Whilst I can understand the need to defend the role of government from the traditional right wing attacks on it, particularly after the emergence of the New Right, lead by figures such as Ronald Reagan (“The nine most dangerous words in the english language are ‘I’m from the Government and I’m here to help'”; Government does not solve problems; it subsidizes them; Government always finds a need for whatever money it gets. etc), the left takes a daily beating from the right & dissuades others from joining its ranks because it is held that expanding government is a principle or goal of the left. It isn’t, and however much you go through the literature by modern or classic left wing thinkers within the western democratic-capitalist tradition, you will never find any advocating the growth of government as a good in and of itself. Instead, what you will find are specific issue related arguments for using government where no other option is viable or able to fulfill the principles and priorities of the society.

Obama would have watched and seen the tea-bag rallies, and here, in the context of joking about how much else he has to do, he is also sending out a little message to those who attended the rallies: ‘hey, I agree with you. But circumstances have forced our hand’. Obama knows that if the economic debate is about Big Government vs Small Government, he & the left will get beaten. But if the debate is about specific policy measures to respond to the debate, then he will win and win big (indeed the polls indicate people are rewarding his administration for being seen to act & punishing Republicans for not having clear policy responses).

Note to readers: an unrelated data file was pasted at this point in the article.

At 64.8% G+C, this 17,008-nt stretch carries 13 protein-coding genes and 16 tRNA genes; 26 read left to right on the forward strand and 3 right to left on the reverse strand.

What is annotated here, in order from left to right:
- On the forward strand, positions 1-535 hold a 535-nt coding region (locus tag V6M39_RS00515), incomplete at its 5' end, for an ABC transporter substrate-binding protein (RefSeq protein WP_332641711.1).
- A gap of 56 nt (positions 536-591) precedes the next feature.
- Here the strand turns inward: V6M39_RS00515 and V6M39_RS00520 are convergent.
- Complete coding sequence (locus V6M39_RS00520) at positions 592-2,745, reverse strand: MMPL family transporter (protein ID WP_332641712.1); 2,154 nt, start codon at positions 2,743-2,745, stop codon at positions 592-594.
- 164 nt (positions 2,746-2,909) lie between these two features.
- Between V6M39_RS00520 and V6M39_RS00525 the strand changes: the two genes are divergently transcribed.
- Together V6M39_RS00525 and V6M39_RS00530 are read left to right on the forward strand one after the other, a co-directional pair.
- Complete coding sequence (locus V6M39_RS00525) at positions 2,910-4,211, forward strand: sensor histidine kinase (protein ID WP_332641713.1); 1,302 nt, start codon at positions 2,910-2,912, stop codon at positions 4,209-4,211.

The public largely doesn’t care about size, but there is a natural and usually wise concern about government ever getting too big, too large. Liberals and the Left have spent the better part of the twentieth century defending their policies against Conservatives who have sought to use this public suspicions to further their own policy agenda. Whilst this dynamic won’t significantly change, the left could benefit from occasionally noting as Obama did on Wednesday that they too share the publics concern about the size of government, and have no generalised desire to grow government as a policy end. Not only would this help shift the debate to specifics, and take some of the wind out of those who are concerned about such principles, and help convince more liberals that they can support and even get involved with left wing political parties.

Obama won unending praise for his lofty rhetoric, but he won independent and conservative voters support because he was able to recognise their concerns, identify areas of common agreement (in this case that neither want government running the auto companies), and then suggest why his policy response were the best response for the problem. He is in many ways a typical, orthodox Liberal, but because of this rhetorical effort, he makes liberalism seem like pragmatism, whilst sidestepping some of the baggage that has hampered the efforts of his fellow left wing politicians. That is his real linguistic ability, and one far too rarely noticed by the press.